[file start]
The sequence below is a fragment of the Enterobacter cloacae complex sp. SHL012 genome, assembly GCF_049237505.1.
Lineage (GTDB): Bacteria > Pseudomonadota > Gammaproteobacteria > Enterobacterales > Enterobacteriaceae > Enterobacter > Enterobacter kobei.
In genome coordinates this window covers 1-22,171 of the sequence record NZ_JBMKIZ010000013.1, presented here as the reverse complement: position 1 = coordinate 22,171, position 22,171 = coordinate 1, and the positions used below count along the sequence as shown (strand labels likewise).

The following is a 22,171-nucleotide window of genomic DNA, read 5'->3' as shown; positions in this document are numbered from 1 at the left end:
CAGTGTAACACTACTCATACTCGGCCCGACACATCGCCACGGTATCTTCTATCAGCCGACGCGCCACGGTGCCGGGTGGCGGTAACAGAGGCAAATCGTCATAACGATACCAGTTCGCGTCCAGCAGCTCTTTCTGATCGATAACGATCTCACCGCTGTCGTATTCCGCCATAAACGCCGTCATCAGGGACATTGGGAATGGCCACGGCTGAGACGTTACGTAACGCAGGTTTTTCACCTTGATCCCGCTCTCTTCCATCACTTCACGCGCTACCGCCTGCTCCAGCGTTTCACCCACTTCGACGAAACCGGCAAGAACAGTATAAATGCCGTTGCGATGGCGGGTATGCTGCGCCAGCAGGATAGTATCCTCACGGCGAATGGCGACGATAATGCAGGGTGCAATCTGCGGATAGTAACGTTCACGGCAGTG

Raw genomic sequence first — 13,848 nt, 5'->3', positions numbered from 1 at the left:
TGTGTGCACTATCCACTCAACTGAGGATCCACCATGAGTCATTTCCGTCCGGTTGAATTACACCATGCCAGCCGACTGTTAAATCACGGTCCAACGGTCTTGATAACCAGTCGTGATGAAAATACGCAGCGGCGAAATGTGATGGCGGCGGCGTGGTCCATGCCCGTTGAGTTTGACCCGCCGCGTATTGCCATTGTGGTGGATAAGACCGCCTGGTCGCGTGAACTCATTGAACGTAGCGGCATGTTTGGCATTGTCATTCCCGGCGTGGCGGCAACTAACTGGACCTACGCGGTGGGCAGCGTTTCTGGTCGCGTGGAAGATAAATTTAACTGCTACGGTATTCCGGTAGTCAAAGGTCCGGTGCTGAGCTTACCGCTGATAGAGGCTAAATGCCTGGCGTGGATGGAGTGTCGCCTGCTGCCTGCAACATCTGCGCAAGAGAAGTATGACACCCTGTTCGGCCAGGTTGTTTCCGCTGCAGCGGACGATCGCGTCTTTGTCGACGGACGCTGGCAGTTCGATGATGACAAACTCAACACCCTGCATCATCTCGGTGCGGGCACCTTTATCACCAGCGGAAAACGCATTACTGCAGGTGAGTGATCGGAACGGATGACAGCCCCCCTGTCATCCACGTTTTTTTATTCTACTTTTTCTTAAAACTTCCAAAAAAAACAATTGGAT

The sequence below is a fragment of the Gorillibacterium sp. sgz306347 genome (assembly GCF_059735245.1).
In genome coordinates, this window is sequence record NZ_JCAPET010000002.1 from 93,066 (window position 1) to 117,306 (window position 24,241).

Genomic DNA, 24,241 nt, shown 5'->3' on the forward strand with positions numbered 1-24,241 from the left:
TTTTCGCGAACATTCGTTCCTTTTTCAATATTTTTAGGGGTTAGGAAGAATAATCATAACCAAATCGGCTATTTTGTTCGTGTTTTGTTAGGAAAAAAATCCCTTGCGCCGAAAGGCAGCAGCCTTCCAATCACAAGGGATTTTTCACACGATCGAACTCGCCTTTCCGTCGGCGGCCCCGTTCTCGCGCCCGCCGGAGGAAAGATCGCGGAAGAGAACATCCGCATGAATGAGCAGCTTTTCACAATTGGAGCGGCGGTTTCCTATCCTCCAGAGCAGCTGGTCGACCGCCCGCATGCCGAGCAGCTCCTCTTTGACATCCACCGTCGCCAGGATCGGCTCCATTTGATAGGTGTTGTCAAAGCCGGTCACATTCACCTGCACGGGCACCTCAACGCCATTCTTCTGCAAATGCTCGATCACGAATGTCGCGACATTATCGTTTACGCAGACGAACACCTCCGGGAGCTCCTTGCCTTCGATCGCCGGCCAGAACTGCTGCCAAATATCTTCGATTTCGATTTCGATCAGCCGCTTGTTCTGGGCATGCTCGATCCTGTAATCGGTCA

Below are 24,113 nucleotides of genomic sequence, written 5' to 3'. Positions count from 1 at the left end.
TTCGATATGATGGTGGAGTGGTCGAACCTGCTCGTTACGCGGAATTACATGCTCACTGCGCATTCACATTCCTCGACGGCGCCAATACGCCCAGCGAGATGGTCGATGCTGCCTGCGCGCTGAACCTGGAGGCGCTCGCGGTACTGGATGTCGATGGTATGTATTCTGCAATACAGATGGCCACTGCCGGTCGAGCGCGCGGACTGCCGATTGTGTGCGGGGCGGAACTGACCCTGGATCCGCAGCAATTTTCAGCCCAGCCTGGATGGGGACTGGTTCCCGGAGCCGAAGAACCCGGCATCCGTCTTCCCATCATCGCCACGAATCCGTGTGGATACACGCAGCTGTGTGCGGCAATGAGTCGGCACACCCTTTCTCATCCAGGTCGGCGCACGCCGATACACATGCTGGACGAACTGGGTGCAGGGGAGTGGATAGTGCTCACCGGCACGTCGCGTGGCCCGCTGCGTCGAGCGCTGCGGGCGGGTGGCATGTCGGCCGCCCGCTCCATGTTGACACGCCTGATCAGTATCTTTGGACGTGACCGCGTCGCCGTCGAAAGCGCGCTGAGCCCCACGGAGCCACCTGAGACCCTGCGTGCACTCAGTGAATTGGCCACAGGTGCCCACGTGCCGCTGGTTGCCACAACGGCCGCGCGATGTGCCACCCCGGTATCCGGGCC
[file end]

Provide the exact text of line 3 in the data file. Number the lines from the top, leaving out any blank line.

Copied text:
In genome coordinates this window covers 1-22,171 of the sequence record NZ_JBMKIZ010000013.1, presented here as the reverse complement: position 1 = coordinate 22,171, position 22,171 = coordinate 1, and the positions used below count along the sequence as shown (strand labels likewise).